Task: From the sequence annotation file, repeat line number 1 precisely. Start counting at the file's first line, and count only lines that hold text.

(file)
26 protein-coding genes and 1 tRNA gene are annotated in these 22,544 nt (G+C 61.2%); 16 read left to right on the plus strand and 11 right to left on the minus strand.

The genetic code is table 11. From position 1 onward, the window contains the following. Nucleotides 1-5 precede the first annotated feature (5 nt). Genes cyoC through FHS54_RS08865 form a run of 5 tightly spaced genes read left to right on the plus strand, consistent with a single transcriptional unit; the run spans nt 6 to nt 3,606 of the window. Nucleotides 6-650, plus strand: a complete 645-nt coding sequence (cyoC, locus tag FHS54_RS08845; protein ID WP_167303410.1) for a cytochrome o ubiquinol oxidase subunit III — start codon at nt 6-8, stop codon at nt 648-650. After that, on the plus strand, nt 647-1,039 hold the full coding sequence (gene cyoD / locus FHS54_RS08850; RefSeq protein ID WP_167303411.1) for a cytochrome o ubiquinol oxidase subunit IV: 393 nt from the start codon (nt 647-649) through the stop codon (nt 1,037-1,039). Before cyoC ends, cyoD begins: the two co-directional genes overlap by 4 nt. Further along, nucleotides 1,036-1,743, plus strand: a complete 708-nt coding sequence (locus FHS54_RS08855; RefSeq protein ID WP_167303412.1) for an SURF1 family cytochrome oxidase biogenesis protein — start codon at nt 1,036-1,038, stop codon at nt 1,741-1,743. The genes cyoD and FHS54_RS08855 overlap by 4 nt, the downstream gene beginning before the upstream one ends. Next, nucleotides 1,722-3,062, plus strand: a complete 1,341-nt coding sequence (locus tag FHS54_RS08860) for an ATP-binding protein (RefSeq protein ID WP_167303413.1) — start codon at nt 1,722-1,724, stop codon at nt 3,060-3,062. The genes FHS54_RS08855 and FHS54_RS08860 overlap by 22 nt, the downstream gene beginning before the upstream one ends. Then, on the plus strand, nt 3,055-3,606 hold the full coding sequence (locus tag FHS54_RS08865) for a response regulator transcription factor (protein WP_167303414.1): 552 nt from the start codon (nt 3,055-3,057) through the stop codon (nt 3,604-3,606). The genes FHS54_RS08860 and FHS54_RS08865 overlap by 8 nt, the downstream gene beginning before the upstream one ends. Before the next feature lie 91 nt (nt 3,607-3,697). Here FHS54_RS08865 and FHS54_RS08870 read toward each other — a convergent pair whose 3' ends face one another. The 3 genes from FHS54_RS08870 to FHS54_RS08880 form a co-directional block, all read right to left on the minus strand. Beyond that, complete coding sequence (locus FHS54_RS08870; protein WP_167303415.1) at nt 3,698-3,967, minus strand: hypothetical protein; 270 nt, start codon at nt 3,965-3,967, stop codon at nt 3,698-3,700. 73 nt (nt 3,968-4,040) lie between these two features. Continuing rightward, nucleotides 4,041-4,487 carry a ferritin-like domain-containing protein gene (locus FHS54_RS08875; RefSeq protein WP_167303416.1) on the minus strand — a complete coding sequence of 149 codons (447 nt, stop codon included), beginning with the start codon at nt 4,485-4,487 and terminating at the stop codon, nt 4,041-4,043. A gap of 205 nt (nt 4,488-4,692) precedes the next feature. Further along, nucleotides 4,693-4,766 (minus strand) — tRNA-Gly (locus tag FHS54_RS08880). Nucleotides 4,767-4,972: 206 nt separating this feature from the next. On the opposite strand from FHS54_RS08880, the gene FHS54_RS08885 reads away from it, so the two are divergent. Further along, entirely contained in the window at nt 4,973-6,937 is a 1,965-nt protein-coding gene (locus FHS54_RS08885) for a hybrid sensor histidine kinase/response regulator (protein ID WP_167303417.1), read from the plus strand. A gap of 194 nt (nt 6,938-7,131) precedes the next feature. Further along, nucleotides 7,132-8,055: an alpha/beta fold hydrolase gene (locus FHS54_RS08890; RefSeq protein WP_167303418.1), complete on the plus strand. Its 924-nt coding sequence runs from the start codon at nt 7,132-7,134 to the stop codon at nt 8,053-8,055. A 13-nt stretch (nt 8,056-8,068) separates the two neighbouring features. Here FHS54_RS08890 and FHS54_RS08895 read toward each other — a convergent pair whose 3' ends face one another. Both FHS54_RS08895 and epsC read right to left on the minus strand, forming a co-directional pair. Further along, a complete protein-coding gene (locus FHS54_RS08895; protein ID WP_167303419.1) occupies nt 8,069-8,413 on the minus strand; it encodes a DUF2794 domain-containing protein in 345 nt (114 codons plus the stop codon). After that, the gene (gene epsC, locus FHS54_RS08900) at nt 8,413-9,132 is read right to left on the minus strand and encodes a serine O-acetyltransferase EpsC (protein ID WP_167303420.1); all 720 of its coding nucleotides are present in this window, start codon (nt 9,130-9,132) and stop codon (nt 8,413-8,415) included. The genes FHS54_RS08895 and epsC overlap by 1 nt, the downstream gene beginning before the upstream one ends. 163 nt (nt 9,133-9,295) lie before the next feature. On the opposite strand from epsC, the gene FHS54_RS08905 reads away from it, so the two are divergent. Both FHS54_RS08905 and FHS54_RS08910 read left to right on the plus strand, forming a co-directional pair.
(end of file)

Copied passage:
26 protein-coding genes and 1 tRNA gene are annotated in these 22,544 nt (G+C 61.2%); 16 read left to right on the plus strand and 11 right to left on the minus strand.